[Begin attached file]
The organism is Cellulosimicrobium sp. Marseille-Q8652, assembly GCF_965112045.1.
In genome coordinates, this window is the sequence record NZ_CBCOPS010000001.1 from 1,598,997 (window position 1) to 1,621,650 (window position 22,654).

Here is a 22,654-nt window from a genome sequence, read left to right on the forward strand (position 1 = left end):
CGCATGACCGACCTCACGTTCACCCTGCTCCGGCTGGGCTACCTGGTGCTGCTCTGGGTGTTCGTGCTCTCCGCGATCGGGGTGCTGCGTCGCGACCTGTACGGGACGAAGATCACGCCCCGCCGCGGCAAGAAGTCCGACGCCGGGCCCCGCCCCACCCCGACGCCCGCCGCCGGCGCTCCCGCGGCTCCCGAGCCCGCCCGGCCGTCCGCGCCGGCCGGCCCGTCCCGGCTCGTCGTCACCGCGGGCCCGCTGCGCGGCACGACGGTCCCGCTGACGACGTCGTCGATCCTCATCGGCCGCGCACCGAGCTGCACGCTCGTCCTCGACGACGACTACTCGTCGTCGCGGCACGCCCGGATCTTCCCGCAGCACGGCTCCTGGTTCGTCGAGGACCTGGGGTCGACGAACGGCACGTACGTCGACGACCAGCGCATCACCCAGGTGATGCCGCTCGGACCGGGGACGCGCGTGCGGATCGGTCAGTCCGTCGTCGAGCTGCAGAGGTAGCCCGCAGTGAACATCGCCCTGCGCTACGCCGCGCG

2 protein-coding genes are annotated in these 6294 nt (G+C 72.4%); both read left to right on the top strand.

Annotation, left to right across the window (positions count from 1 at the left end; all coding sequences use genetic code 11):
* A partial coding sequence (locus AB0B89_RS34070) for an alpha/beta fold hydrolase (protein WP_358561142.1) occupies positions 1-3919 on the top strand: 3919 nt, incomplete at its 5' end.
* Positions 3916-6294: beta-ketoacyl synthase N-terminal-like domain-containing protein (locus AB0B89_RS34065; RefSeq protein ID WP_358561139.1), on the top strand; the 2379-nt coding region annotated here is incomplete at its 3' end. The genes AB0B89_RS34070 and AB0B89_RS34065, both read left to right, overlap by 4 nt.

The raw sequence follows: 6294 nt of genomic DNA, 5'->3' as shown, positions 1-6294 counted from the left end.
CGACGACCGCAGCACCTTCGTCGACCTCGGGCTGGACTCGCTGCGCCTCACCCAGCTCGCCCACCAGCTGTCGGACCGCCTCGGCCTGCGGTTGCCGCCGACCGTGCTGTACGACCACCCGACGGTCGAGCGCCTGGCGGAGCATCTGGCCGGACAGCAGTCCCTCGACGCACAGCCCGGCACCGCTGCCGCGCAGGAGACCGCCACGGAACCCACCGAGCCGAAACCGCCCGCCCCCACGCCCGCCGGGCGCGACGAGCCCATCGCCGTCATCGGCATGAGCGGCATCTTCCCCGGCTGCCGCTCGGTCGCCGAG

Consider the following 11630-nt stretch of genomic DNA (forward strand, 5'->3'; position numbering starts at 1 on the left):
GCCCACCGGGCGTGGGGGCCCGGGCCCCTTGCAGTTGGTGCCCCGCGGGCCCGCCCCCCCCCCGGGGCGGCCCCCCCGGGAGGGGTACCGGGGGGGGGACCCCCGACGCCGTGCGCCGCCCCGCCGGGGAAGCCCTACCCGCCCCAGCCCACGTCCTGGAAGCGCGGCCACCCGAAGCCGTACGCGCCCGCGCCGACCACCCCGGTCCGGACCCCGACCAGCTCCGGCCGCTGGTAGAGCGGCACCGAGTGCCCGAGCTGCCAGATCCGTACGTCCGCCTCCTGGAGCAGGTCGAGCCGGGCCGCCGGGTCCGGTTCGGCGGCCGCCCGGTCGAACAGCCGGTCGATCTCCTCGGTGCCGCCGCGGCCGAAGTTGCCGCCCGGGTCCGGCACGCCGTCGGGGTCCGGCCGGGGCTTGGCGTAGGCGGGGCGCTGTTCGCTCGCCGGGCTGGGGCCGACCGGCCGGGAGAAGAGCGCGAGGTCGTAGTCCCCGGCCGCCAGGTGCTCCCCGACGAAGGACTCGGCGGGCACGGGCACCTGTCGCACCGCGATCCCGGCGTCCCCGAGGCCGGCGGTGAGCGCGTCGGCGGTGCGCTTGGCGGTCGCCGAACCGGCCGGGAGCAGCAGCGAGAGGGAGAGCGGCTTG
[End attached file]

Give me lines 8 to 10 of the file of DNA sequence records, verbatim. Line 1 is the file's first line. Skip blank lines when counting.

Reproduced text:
* Positions 3916-6294: beta-ketoacyl synthase N-terminal-like domain-containing protein (locus AB0B89_RS34065; RefSeq protein ID WP_358561139.1), on the top strand; the 2379-nt coding region annotated here is incomplete at its 3' end. The genes AB0B89_RS34070 and AB0B89_RS34065, both read left to right, overlap by 4 nt.

The raw sequence follows: 6294 nt of genomic DNA, 5'->3' as shown, positions 1-6294 counted from the left end.
CGACGACCGCAGCACCTTCGTCGACCTCGGGCTGGACTCGCTGCGCCTCACCCAGCTCGCCCACCAGCTGTCGGACCGCCTCGGCCTGCGGTTGCCGCCGACCGTGCTGTACGACCACCCGACGGTCGAGCGCCTGGCGGAGCATCTGGCCGGACAGCAGTCCCTCGACGCACAGCCCGGCACCGCTGCCGCGCAGGAGACCGCCACGGAACCCACCGAGCCGAAACCGCCCGCCCCCACGCCCGCCGGGCGCGACGAGCCCATCGCCGTCATCGGCATGAGCGGCATCTTCCCCGGCTGCCGCTCGGTCGCCGAG